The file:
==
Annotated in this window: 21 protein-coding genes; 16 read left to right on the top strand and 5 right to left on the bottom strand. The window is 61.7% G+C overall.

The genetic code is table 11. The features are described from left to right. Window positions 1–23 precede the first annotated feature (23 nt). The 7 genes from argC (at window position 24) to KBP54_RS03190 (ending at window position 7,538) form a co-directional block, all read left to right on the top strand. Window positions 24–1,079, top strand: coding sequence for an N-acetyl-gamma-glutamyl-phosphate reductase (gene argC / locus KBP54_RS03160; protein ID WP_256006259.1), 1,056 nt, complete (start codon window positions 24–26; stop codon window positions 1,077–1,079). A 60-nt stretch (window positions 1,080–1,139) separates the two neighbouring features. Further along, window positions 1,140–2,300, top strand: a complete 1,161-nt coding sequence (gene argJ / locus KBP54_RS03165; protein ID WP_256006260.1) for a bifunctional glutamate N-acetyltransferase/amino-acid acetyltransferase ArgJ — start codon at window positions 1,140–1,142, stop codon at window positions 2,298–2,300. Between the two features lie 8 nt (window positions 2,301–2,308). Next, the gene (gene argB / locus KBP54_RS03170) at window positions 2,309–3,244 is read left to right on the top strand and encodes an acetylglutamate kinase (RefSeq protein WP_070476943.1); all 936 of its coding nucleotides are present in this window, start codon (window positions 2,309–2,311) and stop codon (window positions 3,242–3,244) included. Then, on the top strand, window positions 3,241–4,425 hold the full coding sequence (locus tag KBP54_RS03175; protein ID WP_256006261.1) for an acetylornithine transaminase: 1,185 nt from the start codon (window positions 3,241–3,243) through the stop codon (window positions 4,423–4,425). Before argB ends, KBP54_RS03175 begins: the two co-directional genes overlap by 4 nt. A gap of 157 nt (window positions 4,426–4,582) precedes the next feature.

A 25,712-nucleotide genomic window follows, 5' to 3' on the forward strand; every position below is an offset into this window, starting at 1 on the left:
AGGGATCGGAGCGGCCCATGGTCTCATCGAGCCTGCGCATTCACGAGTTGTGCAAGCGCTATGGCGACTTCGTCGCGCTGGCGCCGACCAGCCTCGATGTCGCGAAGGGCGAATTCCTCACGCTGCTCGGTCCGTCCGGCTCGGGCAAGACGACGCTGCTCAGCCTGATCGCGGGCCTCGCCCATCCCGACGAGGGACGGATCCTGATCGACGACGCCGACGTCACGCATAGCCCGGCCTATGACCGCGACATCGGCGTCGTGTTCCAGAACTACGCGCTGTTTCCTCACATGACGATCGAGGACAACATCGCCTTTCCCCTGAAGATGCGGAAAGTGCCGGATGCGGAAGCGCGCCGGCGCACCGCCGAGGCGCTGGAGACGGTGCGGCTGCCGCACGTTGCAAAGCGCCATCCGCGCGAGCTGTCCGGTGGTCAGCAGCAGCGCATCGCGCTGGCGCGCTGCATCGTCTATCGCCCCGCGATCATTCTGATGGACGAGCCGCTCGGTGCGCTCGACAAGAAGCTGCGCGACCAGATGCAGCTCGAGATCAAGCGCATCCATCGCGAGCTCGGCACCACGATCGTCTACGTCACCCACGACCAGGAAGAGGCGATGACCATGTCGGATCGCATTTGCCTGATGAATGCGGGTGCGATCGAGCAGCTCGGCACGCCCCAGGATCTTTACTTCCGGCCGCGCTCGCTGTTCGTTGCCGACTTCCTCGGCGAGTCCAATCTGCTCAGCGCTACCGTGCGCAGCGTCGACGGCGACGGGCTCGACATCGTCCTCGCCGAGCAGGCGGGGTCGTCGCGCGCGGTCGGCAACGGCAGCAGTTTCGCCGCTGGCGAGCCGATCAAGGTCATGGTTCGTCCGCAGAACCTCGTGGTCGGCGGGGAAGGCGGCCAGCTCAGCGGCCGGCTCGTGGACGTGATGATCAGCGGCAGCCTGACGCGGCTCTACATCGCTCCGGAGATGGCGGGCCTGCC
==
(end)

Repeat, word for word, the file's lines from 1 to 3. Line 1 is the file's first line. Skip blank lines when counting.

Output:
Annotated in this window: 21 protein-coding genes; 16 read left to right on the top strand and 5 right to left on the bottom strand. The window is 61.7% G+C overall.

The genetic code is table 11. The features are described from left to right. Window positions 1–23 precede the first annotated feature (23 nt). The 7 genes from argC (at window position 24) to KBP54_RS03190 (ending at window position 7,538) form a co-directional block, all read left to right on the top strand. Window positions 24–1,079, top strand: coding sequence for an N-acetyl-gamma-glutamyl-phosphate reductase (gene argC / locus KBP54_RS03160; protein ID WP_256006259.1), 1,056 nt, complete (start codon window positions 24–26; stop codon window positions 1,077–1,079). A 60-nt stretch (window positions 1,080–1,139) separates the two neighbouring features. Further along, window positions 1,140–2,300, top strand: a complete 1,161-nt coding sequence (gene argJ / locus KBP54_RS03165; protein ID WP_256006260.1) for a bifunctional glutamate N-acetyltransferase/amino-acid acetyltransferase ArgJ — start codon at window positions 1,140–1,142, stop codon at window positions 2,298–2,300. Between the two features lie 8 nt (window positions 2,301–2,308). Next, the gene (gene argB / locus KBP54_RS03170) at window positions 2,309–3,244 is read left to right on the top strand and encodes an acetylglutamate kinase (RefSeq protein WP_070476943.1); all 936 of its coding nucleotides are present in this window, start codon (window positions 2,309–2,311) and stop codon (window positions 3,242–3,244) included. Then, on the top strand, window positions 3,241–4,425 hold the full coding sequence (locus tag KBP54_RS03175; protein ID WP_256006261.1) for an acetylornithine transaminase: 1,185 nt from the start codon (window positions 3,241–3,243) through the stop codon (window positions 4,423–4,425). Before argB ends, KBP54_RS03175 begins: the two co-directional genes overlap by 4 nt. A gap of 157 nt (window positions 4,426–4,582) precedes the next feature.

A 25,712-nucleotide genomic window follows, 5' to 3' on the forward strand; every position below is an offset into this window, starting at 1 on the left: